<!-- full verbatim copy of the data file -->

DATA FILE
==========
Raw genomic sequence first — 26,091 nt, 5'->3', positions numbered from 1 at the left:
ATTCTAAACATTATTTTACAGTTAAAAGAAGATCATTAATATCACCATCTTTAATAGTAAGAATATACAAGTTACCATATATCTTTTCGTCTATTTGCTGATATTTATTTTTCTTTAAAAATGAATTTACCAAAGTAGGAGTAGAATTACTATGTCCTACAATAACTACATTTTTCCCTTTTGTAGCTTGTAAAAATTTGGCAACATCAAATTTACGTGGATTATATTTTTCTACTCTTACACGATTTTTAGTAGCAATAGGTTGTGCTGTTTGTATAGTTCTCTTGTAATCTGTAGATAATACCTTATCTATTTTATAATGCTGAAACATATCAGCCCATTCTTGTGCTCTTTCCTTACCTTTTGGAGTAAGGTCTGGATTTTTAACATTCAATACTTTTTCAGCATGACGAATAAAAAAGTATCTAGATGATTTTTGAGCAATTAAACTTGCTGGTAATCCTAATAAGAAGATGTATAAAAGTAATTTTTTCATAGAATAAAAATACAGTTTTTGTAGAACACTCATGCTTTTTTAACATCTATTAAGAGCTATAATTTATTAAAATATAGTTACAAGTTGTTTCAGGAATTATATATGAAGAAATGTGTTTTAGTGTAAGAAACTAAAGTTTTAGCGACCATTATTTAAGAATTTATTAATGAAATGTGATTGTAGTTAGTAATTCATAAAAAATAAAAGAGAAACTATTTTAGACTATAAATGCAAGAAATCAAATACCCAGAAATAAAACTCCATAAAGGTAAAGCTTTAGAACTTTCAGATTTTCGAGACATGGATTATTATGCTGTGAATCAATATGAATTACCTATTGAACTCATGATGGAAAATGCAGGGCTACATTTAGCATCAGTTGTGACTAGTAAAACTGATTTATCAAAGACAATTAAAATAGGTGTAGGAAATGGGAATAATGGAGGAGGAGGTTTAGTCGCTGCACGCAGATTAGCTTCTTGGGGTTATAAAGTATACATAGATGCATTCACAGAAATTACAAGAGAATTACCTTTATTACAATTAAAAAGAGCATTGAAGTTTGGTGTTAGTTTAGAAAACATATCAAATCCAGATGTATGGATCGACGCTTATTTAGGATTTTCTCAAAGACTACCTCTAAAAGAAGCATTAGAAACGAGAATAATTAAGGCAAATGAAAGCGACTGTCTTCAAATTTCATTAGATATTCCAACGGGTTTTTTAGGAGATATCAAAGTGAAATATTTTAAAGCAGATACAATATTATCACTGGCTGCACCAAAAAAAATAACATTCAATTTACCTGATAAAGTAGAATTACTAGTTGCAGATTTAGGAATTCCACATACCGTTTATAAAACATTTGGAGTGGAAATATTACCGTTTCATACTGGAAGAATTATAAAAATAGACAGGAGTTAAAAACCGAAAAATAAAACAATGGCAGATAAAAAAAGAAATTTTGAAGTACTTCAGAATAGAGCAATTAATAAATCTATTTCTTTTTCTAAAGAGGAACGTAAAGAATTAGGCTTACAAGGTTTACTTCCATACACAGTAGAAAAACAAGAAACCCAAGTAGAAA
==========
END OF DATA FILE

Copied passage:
Raw genomic sequence first — 26,091 nt, 5'->3', positions numbered from 1 at the left:
ATTCTAAACATTATTTTACAGTTAAAAGAAGATCATTAATATCACCATCTTTAATAGTAAGAATATACAAGTTACCATATATCTTTTCGTCTATTTGCTGATATTTATTTTTCTTTAAAAATGAATTTACCAAAGTAGGAGTAGAATTACTATGTCCTACAATAACTACATTTTTCCCTTTTGTAGCTTGTAAAAATTTGGCAACATCAAATTTACGTGGATTATATTTTTCTACTCTTACACGATTTTTAGTAGCAATAGGTTGTGCTGTTTGTATAGTTCTCTTGTAATCTGTAGATAATACCTTATCTATTTTATAATGCTGAAACATATCAGCCCATTCTTGTGCTCTTTCCTTACCTTTTGGAGTAAGGTCTGGATTTTTAACATTCAATACTTTTTCAGCATGACGAATAAAAAAGTATCTAGATGATTTTTGAGCAATTAAACTTGCTGGTAATCCTAATAAGAAGATGTATAAAAGTAATTTTTTCATAGAATAAAAATACAGTTTTTGTAGAACACTCATGCTTTTTTAACATCTATTAAGAGCTATAATTTATTAAAATATAGTTACAAGTTGTTTCAGGAATTATATATGAAGAAATGTGTTTTAGTGTAAGAAACTAAAGTTTTAGCGACCATTATTTAAGAATTTATTAATGAAATGTGATTGTAGTTAGTAATTCATAAAAAATAAAAGAGAAACTATTTTAGACTATAAATGCAAGAAATCAAATACCCAGAAATAAAACTCCATAAAGGTAAAGCTTTAGAACTTTCAGATTTTCGAGACATGGATTATTATGCTGTGAATCAATATGAATTACCTATTGAACTCATGATGGAAAATGCAGGGCTACATTTAGCATCAGTTGTGACTAGTAAAACTGATTTATCAAAGACAATTAAAATAGGTGTAGGAAATGGGAATAATGGAGGAGGAGGTTTAGTCGCTGCACGCAGATTAGCTTCTTGGGGTTATAAAGTATACATAGATGCATTCACAGAAATTACAAGAGAATTACCTTTATTACAATTAAAAAGAGCATTGAAGTTTGGTGTTAGTTTAGAAAACATATCAAATCCAGATGTATGGATCGACGCTTATTTAGGATTTTCTCAAAGACTACCTCTAAAAGAAGCATTAGAAACGAGAATAATTAAGGCAAATGAAAGCGACTGTCTTCAAATTTCATTAGATATTCCAACGGGTTTTTTAGGAGATATCAAAGTGAAATATTTTAAAGCAGATACAATATTATCACTGGCTGCACCAAAAAAAATAACATTCAATTTACCTGATAAAGTAGAATTACTAGTTGCAGATTTAGGAATTCCACATACCGTTTATAAAACATTTGGAGTGGAAATATTACCGTTTCATACTGGAAGAATTATAAAAATAGACAGGAGTTAAAAACCGAAAAATAAAACAATGGCAGATAAAAAAAGAAATTTTGAAGTACTTCAGAATAGAGCAATTAATAAATCTATTTCTTTTTCTAAAGAGGAACGTAAAGAATTAGGCTTACAAGGTTTACTTCCATACACAGTAGAAAAACAAGAAACCCAAGTAGAAA